Additionally, the group uses multiple malware sets—including PowGoop, Small Sieve, Canopy/Starwhale, Mori, and POWERSTATS—for loading malware, backdoor access, persistence [TA0003], and exfiltration [TA0010]. See below for descriptions of some of these malware sets, including newer tools or variants to the group’s suite. Additionally, see Malware Analysis Report MAR-10369127.r1.v1: MuddyWater for further details.

PowGoop

MuddyWater actors use new variants of PowGoop malware as their main loader in malicious operations; it consists of a DLL loader and a PowerShell-based downloader. The malicious file impersonates a legitimate file that is signed as a Google Update executable file.

According to samples of PowGoop analyzed by CISA and CNMF, PowGoop consists of three components:

  • A DLL file renamed as a legitimate filename, Goopdate.dll, to enable the DLL side-loading technique [T1574.002]. The DLL file is contained within an executable, GoogleUpdate.exe
  • A PowerShell script, obfuscated as a .dat file, goopdate.dat, used to decrypt and run a second obfuscated PowerShell script, config.txt [T1059.001].
  • config.txt, an encoded, obfuscated PowerShell script containing a beacon to a hardcoded IP address.

These components retrieve encrypted commands from a C2 server. The DLL file hides communications with MuddyWater C2 servers by executing with the Google Update service. 

Small Sieve

According to a sample analyzed by NCSC-UK, Small Sieve is a simple Python [T1059.006] backdoor distributed using a Nullsoft Scriptable Install System (NSIS) installer, gram_app.exe. The NSIS installs the Python backdoor, index.exe, and adds it as a registry run key [T1547.001], enabling persistence [TA0003].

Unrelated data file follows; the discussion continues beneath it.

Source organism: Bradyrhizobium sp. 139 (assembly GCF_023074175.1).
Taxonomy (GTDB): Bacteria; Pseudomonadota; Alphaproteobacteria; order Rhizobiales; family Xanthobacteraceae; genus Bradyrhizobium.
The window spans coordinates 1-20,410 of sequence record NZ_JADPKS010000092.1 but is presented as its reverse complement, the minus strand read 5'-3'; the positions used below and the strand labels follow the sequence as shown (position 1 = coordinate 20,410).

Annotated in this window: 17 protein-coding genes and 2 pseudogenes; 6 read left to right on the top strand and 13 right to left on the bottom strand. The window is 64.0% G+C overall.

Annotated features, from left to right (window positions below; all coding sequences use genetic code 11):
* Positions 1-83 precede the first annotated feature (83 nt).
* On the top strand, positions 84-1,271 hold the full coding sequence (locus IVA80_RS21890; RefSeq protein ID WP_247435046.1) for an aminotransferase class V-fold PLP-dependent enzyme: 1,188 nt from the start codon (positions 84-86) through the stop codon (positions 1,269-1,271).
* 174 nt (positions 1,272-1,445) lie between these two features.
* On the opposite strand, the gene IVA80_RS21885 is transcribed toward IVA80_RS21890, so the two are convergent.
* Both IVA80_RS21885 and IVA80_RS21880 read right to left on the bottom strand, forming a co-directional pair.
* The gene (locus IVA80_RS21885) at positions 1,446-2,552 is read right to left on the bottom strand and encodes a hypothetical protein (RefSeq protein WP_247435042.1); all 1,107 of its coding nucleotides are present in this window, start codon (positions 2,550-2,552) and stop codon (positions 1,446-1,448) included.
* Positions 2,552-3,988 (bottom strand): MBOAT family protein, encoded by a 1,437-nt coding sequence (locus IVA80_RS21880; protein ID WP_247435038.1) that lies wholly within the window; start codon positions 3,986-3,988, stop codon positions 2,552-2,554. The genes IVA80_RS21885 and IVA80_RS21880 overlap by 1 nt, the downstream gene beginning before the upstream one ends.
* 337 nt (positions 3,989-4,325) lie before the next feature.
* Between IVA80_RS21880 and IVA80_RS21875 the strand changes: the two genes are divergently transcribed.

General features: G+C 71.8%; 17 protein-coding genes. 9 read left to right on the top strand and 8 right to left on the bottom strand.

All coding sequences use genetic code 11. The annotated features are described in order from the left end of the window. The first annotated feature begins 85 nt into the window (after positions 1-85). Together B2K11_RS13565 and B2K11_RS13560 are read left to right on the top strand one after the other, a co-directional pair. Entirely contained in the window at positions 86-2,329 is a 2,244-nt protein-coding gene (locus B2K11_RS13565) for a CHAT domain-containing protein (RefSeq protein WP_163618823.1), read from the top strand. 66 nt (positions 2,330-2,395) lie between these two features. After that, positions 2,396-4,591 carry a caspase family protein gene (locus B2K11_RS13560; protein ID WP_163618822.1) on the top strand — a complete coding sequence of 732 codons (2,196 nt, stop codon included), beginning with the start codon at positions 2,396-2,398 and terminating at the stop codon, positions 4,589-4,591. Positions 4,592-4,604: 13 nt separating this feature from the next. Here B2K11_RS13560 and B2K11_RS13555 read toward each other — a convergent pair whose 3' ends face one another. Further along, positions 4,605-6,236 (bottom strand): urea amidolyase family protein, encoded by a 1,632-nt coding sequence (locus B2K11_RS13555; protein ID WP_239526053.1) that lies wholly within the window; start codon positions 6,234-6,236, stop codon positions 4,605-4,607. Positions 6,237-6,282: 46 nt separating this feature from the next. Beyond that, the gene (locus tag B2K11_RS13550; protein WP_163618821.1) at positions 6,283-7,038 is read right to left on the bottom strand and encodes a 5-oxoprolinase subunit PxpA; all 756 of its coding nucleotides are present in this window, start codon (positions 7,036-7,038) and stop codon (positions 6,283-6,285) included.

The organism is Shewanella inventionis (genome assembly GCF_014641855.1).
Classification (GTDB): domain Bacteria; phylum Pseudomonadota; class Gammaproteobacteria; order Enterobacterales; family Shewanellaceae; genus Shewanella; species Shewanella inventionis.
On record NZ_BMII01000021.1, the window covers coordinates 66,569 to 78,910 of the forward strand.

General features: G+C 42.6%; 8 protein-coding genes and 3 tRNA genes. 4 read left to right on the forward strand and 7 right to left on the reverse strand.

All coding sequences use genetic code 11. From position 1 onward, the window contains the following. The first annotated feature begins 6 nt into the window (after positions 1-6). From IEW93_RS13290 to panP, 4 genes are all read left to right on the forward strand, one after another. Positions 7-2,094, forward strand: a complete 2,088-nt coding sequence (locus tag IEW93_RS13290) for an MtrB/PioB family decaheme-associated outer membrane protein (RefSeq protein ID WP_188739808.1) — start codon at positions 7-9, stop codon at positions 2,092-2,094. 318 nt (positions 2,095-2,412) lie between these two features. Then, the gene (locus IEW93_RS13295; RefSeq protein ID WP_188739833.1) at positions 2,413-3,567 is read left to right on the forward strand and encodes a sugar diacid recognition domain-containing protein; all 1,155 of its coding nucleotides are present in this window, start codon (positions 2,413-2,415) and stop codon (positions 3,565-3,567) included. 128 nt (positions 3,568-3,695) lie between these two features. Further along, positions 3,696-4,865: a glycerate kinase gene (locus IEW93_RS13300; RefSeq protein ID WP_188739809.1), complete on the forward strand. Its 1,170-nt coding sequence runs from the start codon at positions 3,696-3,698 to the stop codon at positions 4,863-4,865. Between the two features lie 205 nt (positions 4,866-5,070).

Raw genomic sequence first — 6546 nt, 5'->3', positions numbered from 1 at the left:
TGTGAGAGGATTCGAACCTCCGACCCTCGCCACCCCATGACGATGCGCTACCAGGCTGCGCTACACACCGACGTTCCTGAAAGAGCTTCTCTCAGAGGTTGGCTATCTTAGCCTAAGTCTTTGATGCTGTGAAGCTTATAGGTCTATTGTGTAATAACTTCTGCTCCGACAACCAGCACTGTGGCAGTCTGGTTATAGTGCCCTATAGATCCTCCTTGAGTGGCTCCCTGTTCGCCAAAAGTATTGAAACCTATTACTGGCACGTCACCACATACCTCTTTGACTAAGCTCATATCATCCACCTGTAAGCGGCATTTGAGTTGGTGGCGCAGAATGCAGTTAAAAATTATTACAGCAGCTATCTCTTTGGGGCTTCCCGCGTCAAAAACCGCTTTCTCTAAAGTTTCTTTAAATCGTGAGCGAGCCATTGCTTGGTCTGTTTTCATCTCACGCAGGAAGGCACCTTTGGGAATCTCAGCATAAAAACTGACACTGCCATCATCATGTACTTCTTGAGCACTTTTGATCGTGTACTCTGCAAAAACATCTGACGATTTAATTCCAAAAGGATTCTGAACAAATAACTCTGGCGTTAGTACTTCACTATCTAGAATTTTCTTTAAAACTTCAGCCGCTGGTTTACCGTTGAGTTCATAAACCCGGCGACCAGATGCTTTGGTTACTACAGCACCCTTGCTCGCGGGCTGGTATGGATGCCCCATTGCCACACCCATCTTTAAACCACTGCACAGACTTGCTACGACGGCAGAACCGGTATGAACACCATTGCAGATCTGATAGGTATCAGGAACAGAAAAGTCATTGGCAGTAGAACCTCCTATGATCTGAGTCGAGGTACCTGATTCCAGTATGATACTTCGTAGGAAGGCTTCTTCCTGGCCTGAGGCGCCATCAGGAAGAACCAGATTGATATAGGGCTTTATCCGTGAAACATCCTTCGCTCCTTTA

MuddyWater disguises malicious executables and uses filenames and Registry key names associated with Microsoft’s Windows Defender to avoid detection during casual inspection. The APT group has also used variations of Microsoft (e.g., “Microsift”) and Outlook in its filenames associated with Small Sieve [T1036.005].

Small Sieve provides basic functionality required to maintain and expand a foothold in victim infrastructure and avoid detection [TA0005] by using custom string and traffic obfuscation schemes together with the Telegram Bot application programming interface (API). Specifically, Small Sieve’s beacons and taskings are performed using Telegram API over Hypertext Transfer Protocol Secure (HTTPS) [T1071.001], and the tasking and beaconing data is obfuscated through a hex byte swapping encoding scheme combined with an obfuscated Base64 function [T1027], T1132.002].

Note: cybersecurity agencies in the United Kingdom and the United States attribute Small Sieve to MuddyWater with high confidence. 

See Appendix B for further analysis of Small Sieve malware.